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Dichlorodiphenyltrichloroethane, commonly known as DDT, has a normative half-life of 2-15 years. This means it can take 15 years for 50% of the chemical to break down.
DDT was banned in Aotearoa in 1989. 21 years after it was first banned by Hungary; 27 years after the publication of Silent Spring.
30 years later, 25% of the DDT used in 1989 can still be detected in the soil.
DDT is colourless, tasteless and mostly odourless.
When DDT breaks down it forms Dichlorodiphenyldichloroethylene (DDE) and Dichlorodiphenyldichloroethane (DDD).
While DDD is classed a probable human carcinogen, the main issue is DDE.
DDE is fat-soluble so it builds up in animal tissue. In this way it is like the lead in lead petrol and the fallout from atomic bombs. Unlike other poisons (i.e. 1080) which break down naturally, the only time DDE is removed from the body is when it is passed to the animal’s young via breast milk.
DDE and DDT are stored in bodyfat and when one animal eats another the substance is transferred. This results in what is termed ‘biomagnification,’ meaning each level of the food-chain accumulates more of the substance.
Biomagnification threatens predators most, especially apex predators like native birds.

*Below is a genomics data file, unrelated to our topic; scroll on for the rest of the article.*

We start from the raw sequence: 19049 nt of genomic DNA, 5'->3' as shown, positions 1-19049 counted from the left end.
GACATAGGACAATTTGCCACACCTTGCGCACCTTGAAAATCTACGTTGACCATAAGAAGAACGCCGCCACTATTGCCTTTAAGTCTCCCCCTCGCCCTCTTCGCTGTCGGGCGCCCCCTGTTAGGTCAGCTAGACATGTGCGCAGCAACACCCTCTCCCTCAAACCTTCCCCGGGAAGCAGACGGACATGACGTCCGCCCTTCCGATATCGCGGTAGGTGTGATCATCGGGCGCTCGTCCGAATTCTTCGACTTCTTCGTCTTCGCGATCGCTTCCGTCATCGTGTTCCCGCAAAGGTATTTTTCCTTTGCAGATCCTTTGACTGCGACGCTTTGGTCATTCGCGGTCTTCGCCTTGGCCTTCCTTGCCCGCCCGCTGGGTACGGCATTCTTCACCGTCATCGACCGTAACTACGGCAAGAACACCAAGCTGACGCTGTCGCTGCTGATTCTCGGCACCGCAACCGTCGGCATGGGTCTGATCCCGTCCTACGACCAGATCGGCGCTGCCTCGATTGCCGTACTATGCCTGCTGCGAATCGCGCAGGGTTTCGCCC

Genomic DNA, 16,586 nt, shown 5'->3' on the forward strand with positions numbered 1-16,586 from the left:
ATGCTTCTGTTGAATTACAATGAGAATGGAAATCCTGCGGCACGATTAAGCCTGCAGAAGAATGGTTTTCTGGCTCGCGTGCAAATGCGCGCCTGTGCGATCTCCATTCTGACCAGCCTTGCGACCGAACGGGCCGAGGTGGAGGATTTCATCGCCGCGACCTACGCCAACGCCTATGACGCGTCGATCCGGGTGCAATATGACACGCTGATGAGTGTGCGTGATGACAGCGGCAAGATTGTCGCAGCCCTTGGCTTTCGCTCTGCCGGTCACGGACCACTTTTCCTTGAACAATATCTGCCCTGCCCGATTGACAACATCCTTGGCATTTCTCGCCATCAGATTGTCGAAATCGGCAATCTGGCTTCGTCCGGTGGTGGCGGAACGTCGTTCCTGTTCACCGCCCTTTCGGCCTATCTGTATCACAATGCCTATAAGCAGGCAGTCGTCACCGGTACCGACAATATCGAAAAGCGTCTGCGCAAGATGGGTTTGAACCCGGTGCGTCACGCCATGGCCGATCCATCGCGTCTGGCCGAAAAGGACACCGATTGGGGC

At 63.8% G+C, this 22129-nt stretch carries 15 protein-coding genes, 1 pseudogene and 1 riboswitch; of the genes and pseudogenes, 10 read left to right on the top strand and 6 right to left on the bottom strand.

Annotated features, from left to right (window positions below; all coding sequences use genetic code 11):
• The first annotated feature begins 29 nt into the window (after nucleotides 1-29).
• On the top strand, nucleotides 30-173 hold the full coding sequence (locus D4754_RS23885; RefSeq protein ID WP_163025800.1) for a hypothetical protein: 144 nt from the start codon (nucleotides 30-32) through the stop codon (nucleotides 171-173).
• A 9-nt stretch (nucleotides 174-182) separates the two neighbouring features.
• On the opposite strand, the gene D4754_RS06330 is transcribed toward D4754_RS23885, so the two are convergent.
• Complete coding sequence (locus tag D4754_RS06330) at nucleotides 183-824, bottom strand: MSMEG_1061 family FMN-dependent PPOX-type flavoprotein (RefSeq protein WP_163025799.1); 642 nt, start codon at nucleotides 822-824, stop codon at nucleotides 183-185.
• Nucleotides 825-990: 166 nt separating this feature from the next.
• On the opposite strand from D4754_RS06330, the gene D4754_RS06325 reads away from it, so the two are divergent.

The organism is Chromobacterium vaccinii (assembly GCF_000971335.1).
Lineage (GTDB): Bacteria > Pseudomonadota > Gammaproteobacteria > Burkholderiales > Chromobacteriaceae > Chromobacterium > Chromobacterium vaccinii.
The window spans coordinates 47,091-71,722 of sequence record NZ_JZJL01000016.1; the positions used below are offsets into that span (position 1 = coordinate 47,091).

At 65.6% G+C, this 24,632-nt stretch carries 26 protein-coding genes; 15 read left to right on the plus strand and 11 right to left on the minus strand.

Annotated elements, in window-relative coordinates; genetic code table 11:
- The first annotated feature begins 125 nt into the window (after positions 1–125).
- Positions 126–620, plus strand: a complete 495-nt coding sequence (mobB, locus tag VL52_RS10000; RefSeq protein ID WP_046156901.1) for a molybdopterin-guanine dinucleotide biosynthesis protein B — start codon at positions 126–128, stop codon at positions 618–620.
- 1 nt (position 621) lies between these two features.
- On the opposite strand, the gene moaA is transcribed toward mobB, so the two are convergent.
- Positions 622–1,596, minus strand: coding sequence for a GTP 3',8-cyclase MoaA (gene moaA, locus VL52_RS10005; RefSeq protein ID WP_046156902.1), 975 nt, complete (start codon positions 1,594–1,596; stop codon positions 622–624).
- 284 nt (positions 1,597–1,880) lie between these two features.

In 1948, Paul Hermann Müller was awarded the Nobel Prize in Physiology and Medicine for his discovering the insecticide properties of DDT.
The success of DDT led to the expansion of the pesticide corporations, famously Monsanto, which also produced 2,4–D, an ingredient in Agent Orange.
Many fungi are hyperaccumulators. They soak up the toxins and can later be removed from the soil.
Rachel Carson’s Silent Spring led to the formation in the USA of the Environmental Protection Agency.
There are ongoing efforts throughout Aotearoa to deal with DDT contamination, though more and more pesticides with long half-lives are entering awa, roto, moana and groundwater through agricultural runoff.
In 2016, 60% of Aotearoa’s monitored rivers were unsafe to swim in.
February 6, 2020
Rhys Feeney lives & teaches in Te Whanganui-a-Tara. His work has appeared in Mimicry, Starling, elsewhere, & Sponge. His debut chapbook will be published as part of the AUP New Poets in 2020. You can follow him at @rhysfeeneybot